No tenancy granted- so can I reclaim deposit paid?

Collapse
X
  • Filter
  • Time
  • Show
Clear All
new posts

  • No tenancy granted- so can I reclaim deposit paid?

    ******,

    I regret to inform you that the holding fee you paid for 135 Richmond Road is non refundable as this property was kept off the market whilst collecting references, consequently losing any further potential tenants who wished to view this property.

    Works are already under way to put right and complete the property ready for the rental market. The inspector will then sign the property off ready for the 1st February or there abouts as previously agreed with ourselves and the landlord.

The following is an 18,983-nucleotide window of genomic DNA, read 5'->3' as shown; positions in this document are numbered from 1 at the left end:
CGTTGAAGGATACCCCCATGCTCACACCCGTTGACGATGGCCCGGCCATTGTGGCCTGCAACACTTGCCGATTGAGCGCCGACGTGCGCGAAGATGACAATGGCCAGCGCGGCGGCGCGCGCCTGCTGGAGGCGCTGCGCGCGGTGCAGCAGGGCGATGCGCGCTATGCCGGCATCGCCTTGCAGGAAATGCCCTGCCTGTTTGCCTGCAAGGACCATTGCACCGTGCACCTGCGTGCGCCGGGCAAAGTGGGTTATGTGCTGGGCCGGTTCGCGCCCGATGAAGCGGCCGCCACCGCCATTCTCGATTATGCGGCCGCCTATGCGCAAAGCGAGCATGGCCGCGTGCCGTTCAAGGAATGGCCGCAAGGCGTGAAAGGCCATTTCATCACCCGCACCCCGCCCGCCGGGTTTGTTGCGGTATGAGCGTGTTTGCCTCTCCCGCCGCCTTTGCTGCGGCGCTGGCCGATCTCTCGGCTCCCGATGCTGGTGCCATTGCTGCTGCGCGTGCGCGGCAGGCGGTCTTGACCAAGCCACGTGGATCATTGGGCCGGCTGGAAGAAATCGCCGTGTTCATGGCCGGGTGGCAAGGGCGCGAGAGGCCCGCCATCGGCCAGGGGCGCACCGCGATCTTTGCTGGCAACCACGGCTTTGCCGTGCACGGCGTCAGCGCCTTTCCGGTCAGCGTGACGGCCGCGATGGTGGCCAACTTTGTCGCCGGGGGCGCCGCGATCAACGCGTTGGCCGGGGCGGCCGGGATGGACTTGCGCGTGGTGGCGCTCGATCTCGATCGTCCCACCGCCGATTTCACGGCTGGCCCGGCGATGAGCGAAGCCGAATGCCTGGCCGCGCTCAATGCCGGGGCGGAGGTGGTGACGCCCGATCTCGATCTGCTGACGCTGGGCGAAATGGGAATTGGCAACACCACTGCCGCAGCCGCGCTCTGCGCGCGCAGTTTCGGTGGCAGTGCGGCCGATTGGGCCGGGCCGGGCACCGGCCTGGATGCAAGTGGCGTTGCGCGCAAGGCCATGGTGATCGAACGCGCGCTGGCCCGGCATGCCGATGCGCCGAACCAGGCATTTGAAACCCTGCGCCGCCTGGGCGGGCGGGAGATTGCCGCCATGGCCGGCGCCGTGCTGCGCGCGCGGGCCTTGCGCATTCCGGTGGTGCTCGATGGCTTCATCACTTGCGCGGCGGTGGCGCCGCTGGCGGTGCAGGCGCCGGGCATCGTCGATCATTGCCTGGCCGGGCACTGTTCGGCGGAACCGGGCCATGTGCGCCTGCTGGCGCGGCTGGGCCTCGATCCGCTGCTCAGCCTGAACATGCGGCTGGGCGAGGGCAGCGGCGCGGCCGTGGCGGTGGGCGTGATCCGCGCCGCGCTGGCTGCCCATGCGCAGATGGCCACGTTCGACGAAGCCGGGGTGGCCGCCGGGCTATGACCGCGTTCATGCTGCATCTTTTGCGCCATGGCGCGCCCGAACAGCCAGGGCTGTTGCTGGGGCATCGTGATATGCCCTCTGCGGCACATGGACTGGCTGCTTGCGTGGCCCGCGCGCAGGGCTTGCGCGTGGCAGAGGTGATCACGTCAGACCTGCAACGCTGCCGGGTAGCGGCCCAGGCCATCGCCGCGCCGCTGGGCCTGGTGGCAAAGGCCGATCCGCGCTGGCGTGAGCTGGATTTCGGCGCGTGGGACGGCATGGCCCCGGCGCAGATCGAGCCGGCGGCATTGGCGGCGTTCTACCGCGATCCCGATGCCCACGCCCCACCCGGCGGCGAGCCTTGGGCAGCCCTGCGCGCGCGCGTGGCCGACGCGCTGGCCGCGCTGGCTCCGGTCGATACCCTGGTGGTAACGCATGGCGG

If you still require ********** assistance in finding you a new home please do not hesitate to contact one of our negotiators.

    Kind regards

    ************




    I received this letter/email today, after being unimpressed with the agency and house that we put a holding fee down on we opted out of the deal. We had an buildings inspector look at the place and say it was not being built to a good standard; stairs not within building regulations, flooring not well laid, etc.

    No contract was signed.

    Can they take our fees completely?
    Is there any possible way to get it all back?

    Regards
    Wayne

  • #2